You’ve invested a bit of your dollar bills on a DSLR and you’re going to want to start developing good habits to keep your DSLR in top condition.
1. Cleaning the lens and imaging sensor
We all know the lens of our DSLR is one precious baby so the first step to caring for your camera is to regularly clean the lens. Use a soft cloth to remove any dust particles that will affect your image quality and could creep into your camera body. It’s recommended to get proper lens cleaning cloths so you don’t scratch the lens. Micro fibre cloths are also a good option. Do not use your T shirt regardless of how soft and supple you think that shit is. Make sure to clean the lens with a lens cleaning solution and special cleaning tissues as well.
To clean the imaging sensor, you can use specific sensor cleaning tools. This is a delicate task so if you’re not so confident, bring it to your manufacturer’s service centre or you can be a boss and youtube it. If you’ve ever seen dark spots in your shot, it is most likely from dust in your sensor. It’s really important to protect the imaging sensor and keep it clean. Cleaning the sensor will help remove dirt and dust from the lens system of the DSLR in order to avoid lens motor failure. An important tip is to have your battery fully charged so when you’re cleaning the sensor, the mirror doesn’t close on you. There are a number of videos to get you started on cleaning your DSLR imaging sensor.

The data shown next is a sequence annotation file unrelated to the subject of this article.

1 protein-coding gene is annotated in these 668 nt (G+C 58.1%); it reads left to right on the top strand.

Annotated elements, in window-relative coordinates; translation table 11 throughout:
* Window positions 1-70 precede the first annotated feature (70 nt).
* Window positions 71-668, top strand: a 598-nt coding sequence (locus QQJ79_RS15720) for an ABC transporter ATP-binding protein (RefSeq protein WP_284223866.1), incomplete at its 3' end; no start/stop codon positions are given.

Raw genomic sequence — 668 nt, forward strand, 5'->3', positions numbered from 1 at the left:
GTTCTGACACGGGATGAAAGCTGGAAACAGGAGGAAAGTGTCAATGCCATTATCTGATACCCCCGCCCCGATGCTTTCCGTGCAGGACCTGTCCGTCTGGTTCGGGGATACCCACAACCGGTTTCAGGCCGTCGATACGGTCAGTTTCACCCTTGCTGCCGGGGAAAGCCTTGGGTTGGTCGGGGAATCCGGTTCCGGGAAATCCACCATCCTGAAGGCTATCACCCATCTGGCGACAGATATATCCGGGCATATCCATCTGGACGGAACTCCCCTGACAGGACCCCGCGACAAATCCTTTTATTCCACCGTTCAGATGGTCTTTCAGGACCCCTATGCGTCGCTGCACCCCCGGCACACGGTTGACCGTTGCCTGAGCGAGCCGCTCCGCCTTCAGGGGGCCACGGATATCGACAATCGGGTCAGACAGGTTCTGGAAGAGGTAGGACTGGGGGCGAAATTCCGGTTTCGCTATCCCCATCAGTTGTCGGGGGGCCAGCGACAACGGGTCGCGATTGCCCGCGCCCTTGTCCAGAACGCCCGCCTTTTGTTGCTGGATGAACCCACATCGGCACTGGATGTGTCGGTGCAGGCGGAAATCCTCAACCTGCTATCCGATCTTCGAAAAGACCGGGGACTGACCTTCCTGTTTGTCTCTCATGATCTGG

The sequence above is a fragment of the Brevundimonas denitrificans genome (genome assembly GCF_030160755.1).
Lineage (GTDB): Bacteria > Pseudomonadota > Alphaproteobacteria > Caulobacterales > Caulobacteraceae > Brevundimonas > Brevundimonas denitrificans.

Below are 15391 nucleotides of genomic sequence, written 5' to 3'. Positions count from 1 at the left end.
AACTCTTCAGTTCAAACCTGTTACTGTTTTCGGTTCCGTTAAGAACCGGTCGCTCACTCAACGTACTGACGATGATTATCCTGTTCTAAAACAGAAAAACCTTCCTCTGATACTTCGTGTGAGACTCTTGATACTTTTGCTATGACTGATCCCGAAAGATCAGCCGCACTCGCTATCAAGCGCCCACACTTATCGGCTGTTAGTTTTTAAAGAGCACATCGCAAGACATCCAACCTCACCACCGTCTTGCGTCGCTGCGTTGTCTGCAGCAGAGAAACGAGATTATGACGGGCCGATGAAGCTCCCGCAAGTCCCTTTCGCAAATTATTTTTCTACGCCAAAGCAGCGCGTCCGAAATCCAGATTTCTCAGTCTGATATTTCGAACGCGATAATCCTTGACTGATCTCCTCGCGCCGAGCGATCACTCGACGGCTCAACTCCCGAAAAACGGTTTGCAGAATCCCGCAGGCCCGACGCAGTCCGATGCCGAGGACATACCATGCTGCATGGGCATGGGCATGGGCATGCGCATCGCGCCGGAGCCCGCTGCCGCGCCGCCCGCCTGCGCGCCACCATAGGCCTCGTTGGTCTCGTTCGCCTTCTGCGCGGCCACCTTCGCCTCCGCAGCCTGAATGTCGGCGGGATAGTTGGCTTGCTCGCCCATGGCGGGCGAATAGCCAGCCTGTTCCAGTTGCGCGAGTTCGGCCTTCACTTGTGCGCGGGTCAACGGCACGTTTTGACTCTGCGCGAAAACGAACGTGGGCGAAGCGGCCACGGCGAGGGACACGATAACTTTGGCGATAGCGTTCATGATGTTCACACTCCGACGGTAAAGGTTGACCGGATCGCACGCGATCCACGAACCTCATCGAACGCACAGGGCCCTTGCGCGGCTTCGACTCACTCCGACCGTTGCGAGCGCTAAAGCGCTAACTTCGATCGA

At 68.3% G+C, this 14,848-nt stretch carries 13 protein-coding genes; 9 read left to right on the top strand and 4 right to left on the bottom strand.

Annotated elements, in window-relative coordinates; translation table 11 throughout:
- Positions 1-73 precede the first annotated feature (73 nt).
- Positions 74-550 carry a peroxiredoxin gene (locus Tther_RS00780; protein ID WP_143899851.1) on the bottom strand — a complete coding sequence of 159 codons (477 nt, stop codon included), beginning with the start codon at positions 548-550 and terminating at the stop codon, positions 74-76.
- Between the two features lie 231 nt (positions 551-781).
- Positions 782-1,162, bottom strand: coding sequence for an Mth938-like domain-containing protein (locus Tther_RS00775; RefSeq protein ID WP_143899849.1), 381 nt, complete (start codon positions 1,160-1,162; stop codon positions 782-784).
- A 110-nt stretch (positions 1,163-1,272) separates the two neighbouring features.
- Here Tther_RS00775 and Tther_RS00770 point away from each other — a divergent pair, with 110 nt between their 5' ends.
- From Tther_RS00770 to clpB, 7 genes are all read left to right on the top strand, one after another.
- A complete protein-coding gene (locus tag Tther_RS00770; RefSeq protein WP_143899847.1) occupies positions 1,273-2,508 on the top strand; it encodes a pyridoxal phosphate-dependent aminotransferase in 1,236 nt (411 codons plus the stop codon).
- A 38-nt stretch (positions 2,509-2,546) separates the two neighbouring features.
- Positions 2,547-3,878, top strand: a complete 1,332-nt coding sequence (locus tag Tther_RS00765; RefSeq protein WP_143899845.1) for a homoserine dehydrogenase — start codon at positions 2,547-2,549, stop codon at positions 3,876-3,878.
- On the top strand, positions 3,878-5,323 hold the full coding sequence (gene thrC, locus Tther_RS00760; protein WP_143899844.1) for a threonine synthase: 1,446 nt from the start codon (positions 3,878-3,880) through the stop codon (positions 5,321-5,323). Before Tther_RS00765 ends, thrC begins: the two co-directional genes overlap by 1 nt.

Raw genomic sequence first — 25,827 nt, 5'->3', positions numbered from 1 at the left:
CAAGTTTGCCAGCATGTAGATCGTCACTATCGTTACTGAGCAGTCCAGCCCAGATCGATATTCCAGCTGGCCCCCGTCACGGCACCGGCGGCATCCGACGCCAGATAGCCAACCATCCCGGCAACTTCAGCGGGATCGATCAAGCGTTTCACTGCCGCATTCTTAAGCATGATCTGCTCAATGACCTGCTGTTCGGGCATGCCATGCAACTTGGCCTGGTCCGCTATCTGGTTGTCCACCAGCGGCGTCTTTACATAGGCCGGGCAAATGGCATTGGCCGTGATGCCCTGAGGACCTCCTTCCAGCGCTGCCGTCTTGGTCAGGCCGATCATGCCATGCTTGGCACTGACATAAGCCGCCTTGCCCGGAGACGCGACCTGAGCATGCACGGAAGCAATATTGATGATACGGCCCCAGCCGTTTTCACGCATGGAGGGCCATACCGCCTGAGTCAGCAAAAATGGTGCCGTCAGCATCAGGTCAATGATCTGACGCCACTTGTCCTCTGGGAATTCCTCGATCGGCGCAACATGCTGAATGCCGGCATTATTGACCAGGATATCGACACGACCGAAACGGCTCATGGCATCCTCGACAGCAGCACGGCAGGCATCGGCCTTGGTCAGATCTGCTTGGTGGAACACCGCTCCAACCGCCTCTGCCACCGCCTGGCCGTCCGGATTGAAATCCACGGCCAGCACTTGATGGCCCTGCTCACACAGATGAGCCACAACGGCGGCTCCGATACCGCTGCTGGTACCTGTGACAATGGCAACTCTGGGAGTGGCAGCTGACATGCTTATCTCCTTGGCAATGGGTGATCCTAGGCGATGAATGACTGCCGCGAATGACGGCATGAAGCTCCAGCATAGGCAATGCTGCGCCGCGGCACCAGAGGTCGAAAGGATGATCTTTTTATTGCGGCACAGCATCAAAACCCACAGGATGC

2. Cleaning the body of your DSLR
After cleaning your lens, use a soft dry cloth to wipe down the body of your camera to prevent liquids entering the inside of your camera. You can use a blower brush to get rid of touch grime in hard to reach places but make sure you don’t blow on your camera because the moisture from your breath can make it worse.
3. Protecting your camera
Humidity is not good for the camera and it could screw up the imaging sensor which you really don’t want happening. Don’t expose your camera to extreme temperatures, for example avoid bringing your camera from a really cold room to a warm room because the imaging sensor will be affected from the condensation. Rain can also be evil, make sure you don’t remove the lens or open the memory card door when you’re out in the rain. It’s more important to keep the insides of your camera safe in a rainy situation. A good tip is to always keep a micro fibre cloth in your camera bag.
4. Storing your camera
Again, keeping your camera out of extreme temperature conditions for a long period of time will help maintain the life of your DSLR. Your DSLR body is pretty tough but be aware of where you leave it when you’re not using it. Make sure it’s not cooking in the boot of your car. Store your camera in a cool, dry place and somewhere that isn’t dusty or at risk of getting wet. Store it in a padded camera bag with the lens cap on, you could even use silica gel to prevent moisture from seeping into the camera.
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